Workers at Pittsburgh-based UPMC plan to strike over wages and benefits, the Post-Gazette reported Nov. 5.
Service Employees International Union Healthcare Pennsylvania, which does not represent the workers but is supporting them, told Becker’s Hospital Review the strike would involve workers at UPMC hospitals in Pittsburgh, including transporters, dietary workers, housekeepers, nurses, patient care techs, medical assistants, pharmacy techs, surgical techs, valets, therapists, health unit coordinators and administrative assistants. Workers plan to strike for one day on Nov. 18.
The workers are demanding a $20 per hour minimum wage, affordable high-quality healthcare, elimination of all medical debt and respect for union rights, according to a union news release.
Their strike notice came after UPMC announced Nov. 2 that the health system is giving 92,000 staff members a bonus of $500 to thank them for their work during the pandemic. UPMC will issue the bonuses on Nov. 26. The health system also announced improvements to employee compensation and benefit programs, including raising the entry level wage to $15.75 in January, according to the Post-Gazette.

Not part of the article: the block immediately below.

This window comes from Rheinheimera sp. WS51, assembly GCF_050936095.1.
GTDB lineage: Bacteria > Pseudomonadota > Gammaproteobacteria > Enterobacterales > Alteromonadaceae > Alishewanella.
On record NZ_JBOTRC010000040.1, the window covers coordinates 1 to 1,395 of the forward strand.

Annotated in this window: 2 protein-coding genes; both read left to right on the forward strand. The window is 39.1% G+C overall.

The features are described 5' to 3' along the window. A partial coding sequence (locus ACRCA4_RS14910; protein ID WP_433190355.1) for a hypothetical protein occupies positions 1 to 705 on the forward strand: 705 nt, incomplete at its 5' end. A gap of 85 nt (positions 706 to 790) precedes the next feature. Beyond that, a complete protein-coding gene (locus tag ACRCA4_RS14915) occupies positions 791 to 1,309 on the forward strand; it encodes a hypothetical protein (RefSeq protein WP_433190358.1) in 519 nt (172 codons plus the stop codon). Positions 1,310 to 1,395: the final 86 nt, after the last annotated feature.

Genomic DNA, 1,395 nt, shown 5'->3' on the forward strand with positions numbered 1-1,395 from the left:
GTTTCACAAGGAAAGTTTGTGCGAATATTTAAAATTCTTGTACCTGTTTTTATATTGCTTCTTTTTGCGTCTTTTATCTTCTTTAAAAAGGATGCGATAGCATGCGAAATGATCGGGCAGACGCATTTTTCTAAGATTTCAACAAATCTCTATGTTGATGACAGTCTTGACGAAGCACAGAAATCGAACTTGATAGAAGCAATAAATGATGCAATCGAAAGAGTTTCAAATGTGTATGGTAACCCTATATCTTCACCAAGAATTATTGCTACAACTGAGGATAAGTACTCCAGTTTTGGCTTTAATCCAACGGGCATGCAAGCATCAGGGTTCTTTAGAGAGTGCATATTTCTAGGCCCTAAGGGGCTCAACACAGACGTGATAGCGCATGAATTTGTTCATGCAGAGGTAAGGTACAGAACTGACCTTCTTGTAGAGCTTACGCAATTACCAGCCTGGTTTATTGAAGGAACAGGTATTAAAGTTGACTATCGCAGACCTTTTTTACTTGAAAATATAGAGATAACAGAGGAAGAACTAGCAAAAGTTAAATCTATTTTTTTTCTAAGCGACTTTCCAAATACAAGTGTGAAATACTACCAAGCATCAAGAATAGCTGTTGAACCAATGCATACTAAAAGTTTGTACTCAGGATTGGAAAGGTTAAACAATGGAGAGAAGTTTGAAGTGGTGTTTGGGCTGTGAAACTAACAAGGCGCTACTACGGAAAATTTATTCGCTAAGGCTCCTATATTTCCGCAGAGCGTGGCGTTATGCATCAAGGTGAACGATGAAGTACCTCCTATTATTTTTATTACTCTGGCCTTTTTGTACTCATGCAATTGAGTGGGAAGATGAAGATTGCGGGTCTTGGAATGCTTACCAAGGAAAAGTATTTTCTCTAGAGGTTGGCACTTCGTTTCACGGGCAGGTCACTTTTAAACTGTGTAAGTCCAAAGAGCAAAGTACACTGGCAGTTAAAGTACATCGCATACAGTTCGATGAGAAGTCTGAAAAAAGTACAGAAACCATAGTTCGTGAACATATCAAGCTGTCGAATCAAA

“There was no ‘thank you pay’ until we started organizing to strike,” Juilia Centofanti, pharmacy tech at UPMC Children’s Hospital of Pittsburgh, said in a news release.
Ms. Centofanti added that employees are “owed this [$20 per hour wage] and so much more,” and said she “will continue organizing with my co-workers for the pay, safer staffing and union rights we deserve.”
In announcing the bonuses, Leslie Davis, president and CEO of UPMC, told workers, “Over the past 20 months, you have risen in truly exceptional ways to meet challenges we could have never anticipated. With your critical support, UPMC continues to care for so many.”
A UPMC spokesperson declined to comment to Becker’s on Nov. 5.
UPMC is a $23 billion healthcare provider and insurer. SEIU Healthcare Pennsylvania has been trying to organize about 3,500 hourly workers at UPMC Presbyterian and Shadyside hospitals for nearly a decade, but has not yet held a unionization vote, according to the Post-Gazette.
Read the full report here.